6. Mr. Sen for the appellants has argued (1) that the learned Sessions Judge misdirected the jury in that he summed up the evidence in a way which caused confusion in their minds, a confusion which has resulted in an erroneous verdict; (2) that the learned Sessions Judge, in omitting to explain to the jury the provisions of Section 304, Penal Code, has misdirected the jury, (3) that the learned Sessions Judge, in omitting to direct the jury to discard the evidence of the prosecution witnesses as worthless and unreliable, has misdirected them, (4) that the learned Sessions Judge misdirected the jury in omitting to direct them to discard the prosecution evidence altogether because, according to the medical evidence, Yad Ali could not possibly have made any statement after he had received the injury, (a) that the learned Sessions Judge ought to have directed the jury that it was not likely that the appellants would come to abduct Mt. Dalimannessa after the lapse of a year, (6) that the learned Sessions Judge, in wrongly admitting the evidence of Mt, Adarjan Under Section 33, Evidence Act, has caused a failure of justice, (7) that the learned Sessions Judge misdirected the jury in omitting to draw their attention to the inherent improbabilities of the prosecution case, (8) that the learned Sessions Judge should have stressed the difficulty of identifying the appellants by the light of a torch, (9) that the learned Judge misdirected the jury in omitting to direct them to consider the case of each of the appellants separately.
6. We have heard Mr. Sen for the appellapts at length in support of his contentions. We are not satisfied that the learned Sessions Judge has misdirected the jury on any material point in the prosecution evidence, The learned Judge's summing up, from the point of view of the appellants, is a summing up more in their favour than against them. The learned Sessions Judge has drawn tha attention of the jury to the contradictions and discrepancies in the prosecution evidence, material and immaterial and left the appreciation of the evidence in the case to the jury. Indeed, where he has expressed any opinion, it is in favour of the appellants. We do not think it was the duty of the learned Judge to tell the jury to discard the prosecution evidence having regard to certain contradictions or digorepanoies. The acceptance or rejection of the evidence in the case, notwithstanding contradictions and discrepancies, was a matter entirely within the province of the jury. In the third paragraph of bis charge to the jury the learned Judge has expressly directed the jury to consider the cage of each accused separately.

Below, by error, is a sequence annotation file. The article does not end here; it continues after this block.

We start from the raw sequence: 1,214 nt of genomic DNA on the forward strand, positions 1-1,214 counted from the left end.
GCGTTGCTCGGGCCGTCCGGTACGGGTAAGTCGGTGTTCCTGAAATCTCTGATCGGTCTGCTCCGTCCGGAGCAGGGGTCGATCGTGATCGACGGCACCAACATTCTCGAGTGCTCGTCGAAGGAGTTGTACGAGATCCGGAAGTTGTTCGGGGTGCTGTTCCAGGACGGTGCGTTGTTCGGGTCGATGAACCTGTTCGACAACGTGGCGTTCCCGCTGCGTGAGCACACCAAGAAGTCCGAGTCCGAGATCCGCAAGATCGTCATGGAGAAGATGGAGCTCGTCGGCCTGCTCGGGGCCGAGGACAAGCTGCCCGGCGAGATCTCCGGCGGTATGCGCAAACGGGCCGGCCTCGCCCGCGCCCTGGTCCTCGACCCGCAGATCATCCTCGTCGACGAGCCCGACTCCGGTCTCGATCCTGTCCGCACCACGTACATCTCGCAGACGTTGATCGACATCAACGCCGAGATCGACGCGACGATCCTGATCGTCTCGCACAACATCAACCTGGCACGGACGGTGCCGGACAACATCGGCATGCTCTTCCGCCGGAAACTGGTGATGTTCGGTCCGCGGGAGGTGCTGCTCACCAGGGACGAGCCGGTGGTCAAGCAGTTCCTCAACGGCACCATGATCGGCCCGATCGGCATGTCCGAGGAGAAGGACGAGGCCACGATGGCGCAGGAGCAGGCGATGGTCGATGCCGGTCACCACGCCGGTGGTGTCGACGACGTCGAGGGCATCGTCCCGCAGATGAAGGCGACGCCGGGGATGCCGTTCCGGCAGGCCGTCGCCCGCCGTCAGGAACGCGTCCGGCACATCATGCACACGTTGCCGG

7. As regards the alleged dying declaration, the learned Sessions Judge invited the attention of the jury to the evidence of the Doctor who had stated that, in hia opinion, Yad All must kave lost all consciousness immediately after be received the injury. We do not think there is any substance in the contention that it is not likely that the appellants would attempt to abduct Mt. Dalimannesa after the lapse of a year.
8. 'We can see nothing wrong in the sum-skiing up of the learned Judge on the question of identification of the appellants by the prosecution witnesses. This is not a ease where the weight of evidence on this particular question rests on the evidence of casual recognition of unknown persons. In this case, the appellants who are related to the prosecution witnesses, were well known to them, and we do not think there was any difficulty in identifying them at the time of the occurrence. In any case, the learned Sessions Judge pointed out to the jury the passages in the evidence of the prosecution witnesses which affected their credibility in the matter of the identification of the appellants.